The United States is experiencing the worst recession since the Great Depression (1929), and unemployment is among the highest and longest lasting it’s ever been — people are protesting in the streets because a lot of them are scrapping by from month to month. In this time of crisis many individuals turn to our government to be actively working to rectify this situation; and the current administration has begun work to turn things around with the American Jobs Act, but to help kick off this initiative they have fallen to one of the worst vendor/client relationship clichés ever.
Obama for America is seeking poster submissions from artists across the country illustrating why we support President Obama’s plan to create jobs now, and why we’ll re-elect him to continue fighting for jobs for the next four years.
That’s right, they have requested designers donate their time for a poster meant to communicate approval for the President’s attempt to create new jobs. Let me reiterate that, Obama for America wants you to work for free on a poster about creating jobs (theoretically about jobs that will actually pay). Who’s brilliant idea was this? How can the staff designers featured on the home page not be aware of the design community’s general feelings on spec-work, especially only a few months after the Huffington Post was frowned upon (once again) for the same thing. Spend some time on the popular Clients From Hell web site and read countless reports on the central theme of not being paid for work. Everything from clients misinterpreting the word freelancer, to trying to argue that websites aren’t real and shouldn’t be paid for, to treating the design process like a creative buffet without telling the designers, to pitching as portfolio fodder, and even trying to charge designers for the privilege of working for them. All of it, ludicrous.
Some of these stories are hard to believe (are people really that out of touch with reality?) but the one example above that is completely believable is a client working with multiple designers but only intending to pay one. Just check out sites like Freelancer, Elance, crowdSPRING.com, and 99designs (to name a few) which all readily promise clients that they only need to pay for the single piece of work they like after getting hundreds of designers to submit ideas to them by turning their projects into ‘contests.’ What other business do you do as a contest? Would you be willing to establish your own personal livelihood on the process of entering ‘contests,’ spending hours working in the hopes that your customers/clients pick you over the other guys entering the contest? The problem is, it’s easy to see how this sounds great from the point of view of a potential client — who doesn’t want everything for free? But as designers entering into these cage matches we are only serving to devalue our work and weaken the industry as a whole by producing homogenized, fad-of-the-month designs that are often ill-informed and unsuccessful in the longterm because they are not based on any serious understanding of where they are being used.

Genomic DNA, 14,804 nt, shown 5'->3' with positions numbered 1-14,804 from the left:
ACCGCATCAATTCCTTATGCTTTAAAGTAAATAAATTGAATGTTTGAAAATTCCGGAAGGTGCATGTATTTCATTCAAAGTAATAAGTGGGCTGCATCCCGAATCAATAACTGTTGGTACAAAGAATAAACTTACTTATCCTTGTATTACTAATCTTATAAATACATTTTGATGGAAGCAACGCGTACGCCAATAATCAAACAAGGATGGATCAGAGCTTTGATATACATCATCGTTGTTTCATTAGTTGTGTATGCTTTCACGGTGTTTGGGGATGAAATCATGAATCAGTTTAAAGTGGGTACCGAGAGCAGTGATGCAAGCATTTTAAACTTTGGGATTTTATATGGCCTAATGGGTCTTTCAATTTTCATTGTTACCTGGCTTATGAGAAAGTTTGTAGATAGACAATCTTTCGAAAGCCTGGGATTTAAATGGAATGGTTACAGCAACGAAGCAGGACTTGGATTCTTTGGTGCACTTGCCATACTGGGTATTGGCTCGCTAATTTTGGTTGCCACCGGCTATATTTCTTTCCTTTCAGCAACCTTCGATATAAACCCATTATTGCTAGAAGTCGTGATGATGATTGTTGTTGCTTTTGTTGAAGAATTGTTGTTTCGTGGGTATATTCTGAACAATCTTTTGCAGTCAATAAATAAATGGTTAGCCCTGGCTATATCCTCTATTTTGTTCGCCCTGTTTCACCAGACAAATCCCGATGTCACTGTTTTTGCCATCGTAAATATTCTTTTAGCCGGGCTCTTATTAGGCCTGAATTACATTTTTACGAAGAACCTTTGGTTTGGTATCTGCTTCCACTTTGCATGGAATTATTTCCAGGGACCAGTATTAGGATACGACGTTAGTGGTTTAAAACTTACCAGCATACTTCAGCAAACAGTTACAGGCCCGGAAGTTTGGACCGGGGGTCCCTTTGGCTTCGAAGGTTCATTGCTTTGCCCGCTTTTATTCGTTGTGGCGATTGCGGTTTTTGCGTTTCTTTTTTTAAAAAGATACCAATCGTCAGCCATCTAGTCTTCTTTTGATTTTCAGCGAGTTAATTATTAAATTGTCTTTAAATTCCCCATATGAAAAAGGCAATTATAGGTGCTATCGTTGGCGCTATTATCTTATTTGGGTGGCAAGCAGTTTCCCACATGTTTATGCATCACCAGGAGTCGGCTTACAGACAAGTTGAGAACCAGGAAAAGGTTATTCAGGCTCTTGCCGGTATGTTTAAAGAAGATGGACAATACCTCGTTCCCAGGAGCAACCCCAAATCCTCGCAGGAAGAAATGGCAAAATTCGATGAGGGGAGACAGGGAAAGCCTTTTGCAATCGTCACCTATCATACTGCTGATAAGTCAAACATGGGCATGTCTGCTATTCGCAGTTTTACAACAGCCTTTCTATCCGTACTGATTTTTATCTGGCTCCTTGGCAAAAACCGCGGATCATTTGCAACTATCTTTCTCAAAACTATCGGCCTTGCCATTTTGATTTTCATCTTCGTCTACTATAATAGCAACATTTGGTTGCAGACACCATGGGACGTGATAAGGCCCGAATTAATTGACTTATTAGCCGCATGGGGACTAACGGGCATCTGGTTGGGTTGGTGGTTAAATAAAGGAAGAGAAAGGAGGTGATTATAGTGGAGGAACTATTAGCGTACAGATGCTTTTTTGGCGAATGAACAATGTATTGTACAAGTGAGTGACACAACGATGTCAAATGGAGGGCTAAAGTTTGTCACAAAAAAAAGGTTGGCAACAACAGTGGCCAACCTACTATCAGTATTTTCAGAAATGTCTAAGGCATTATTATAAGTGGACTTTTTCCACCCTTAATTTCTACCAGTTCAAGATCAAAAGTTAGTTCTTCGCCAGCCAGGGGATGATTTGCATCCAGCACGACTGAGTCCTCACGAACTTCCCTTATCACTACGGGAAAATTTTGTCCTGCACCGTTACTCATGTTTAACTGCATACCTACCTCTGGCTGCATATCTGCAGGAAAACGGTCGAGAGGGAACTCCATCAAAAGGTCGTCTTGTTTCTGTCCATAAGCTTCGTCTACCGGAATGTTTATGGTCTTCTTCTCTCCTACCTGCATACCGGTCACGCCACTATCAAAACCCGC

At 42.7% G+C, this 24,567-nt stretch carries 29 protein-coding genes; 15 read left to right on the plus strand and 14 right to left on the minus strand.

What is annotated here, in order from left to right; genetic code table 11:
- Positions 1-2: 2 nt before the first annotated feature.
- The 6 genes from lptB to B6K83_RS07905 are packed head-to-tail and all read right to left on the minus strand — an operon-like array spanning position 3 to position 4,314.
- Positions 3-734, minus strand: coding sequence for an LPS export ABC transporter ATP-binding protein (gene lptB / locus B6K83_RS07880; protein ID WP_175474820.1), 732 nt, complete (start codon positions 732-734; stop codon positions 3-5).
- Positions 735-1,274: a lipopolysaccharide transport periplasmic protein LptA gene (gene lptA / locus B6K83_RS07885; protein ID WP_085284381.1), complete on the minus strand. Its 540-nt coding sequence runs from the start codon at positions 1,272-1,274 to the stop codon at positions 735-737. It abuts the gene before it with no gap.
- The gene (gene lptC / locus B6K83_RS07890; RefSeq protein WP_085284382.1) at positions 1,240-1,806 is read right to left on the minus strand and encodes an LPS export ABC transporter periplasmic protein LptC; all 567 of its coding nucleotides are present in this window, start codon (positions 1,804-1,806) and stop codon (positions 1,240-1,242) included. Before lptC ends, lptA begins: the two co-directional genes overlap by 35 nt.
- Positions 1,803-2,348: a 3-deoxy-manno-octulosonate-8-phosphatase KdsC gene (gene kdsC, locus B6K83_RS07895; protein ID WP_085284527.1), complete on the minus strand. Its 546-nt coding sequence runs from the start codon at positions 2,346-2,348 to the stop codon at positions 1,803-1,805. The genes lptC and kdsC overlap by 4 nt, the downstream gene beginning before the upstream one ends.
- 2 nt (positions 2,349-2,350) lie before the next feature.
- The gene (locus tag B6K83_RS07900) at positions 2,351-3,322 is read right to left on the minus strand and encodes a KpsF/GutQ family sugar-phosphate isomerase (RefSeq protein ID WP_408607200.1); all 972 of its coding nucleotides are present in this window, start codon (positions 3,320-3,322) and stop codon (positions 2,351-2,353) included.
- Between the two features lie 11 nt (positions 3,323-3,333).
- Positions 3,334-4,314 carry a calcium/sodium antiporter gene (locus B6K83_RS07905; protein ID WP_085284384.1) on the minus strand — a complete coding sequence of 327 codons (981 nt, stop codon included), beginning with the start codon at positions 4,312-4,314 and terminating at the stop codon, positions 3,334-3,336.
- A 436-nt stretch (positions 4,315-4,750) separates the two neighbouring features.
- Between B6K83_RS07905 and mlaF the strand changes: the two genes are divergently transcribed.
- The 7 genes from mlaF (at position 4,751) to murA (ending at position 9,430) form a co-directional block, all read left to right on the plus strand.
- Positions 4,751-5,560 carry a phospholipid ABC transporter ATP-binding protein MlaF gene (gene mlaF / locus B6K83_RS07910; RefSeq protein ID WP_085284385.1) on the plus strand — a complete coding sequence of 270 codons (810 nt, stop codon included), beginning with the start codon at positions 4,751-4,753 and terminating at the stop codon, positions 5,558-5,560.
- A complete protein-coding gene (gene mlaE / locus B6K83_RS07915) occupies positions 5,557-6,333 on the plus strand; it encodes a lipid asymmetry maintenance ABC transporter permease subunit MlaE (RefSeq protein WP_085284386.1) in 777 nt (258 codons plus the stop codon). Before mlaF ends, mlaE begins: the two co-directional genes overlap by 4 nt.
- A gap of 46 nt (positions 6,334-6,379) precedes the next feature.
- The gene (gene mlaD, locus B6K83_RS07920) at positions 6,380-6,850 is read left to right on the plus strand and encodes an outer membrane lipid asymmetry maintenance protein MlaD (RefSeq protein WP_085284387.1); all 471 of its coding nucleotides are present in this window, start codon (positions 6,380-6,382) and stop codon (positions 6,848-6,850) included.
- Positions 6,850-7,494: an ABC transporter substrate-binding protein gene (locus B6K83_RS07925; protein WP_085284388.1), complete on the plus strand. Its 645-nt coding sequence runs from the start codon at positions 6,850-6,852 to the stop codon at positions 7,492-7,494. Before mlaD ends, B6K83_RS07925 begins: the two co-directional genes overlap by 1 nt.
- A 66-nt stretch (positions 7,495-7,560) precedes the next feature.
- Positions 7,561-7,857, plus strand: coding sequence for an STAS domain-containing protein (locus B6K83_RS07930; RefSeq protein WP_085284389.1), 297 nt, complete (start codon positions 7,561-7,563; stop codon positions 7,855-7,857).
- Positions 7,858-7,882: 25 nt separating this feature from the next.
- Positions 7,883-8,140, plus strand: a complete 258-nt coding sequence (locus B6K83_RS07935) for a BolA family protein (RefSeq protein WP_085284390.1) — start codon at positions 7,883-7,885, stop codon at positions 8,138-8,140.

We instead need to be working harder to educate potential clients on the benefits of strong design; how a well thought out campaign/logo/website rooted in a deeper understanding of design (and not just the ability to click the right buttons in Adobe CS) can add real tangible value to their business. Make no mistake, this is a hard point to sell. While we have certain tools such as Google Analytics, or publication readership statistics, or the average number of automobiles passing a billboard in a given month, the idea that our training might give us a deeper understanding of what will be successful versus what looks pretty is harder to express. Don’t get me wrong either, while I’ve encountered clients who are unwilling to listen to a more informed opinion of things, I’ve also had my share of client collaborations where the final design contained input from both parties to the benefit of the overall piece. But such things are only possible in a relationship where both parties respect the expertise of the other; where the client respects that the designer knows the theory as well as the technical aspects of his field, and where the designer respects that the client knows his business better than anyone else. You can’t have that experience when you’re posting a generalized project and expecting hundreds of designers to post submissions. Some of them will have natural talent for working fast and making things look good (and I imagine those are the ones who constantly win), but they’re not going to have the deeper understanding of your business, nor the time to commit to learning it for free.
None of what I’ve said here is new to the design community — most design blogs have at least one article relating to this issue, and there are numerous images & videos poking fun at or discussing this mentality — which is why it’s so much more frustrating when an administration, which has long been applauded for its appreciation of well thought out design, presents the design community with something like this.
These are only some of the examples from ClientsFromHell.com:
 I thought freelancers work for free.
 A website isn’t a thing, you can’t steal it!
 It’s not that I don’t want to pay you, but…
 The reason I chose a student designer was to get something cheap, plus help you out for your portfolio
 I allowed you to design AND code it all – you should feel privileged!
One of my favorite videos covering the issue:
To try and give both sides, here is an interview with the co-founder of CrowdSPRING.com for additional reading.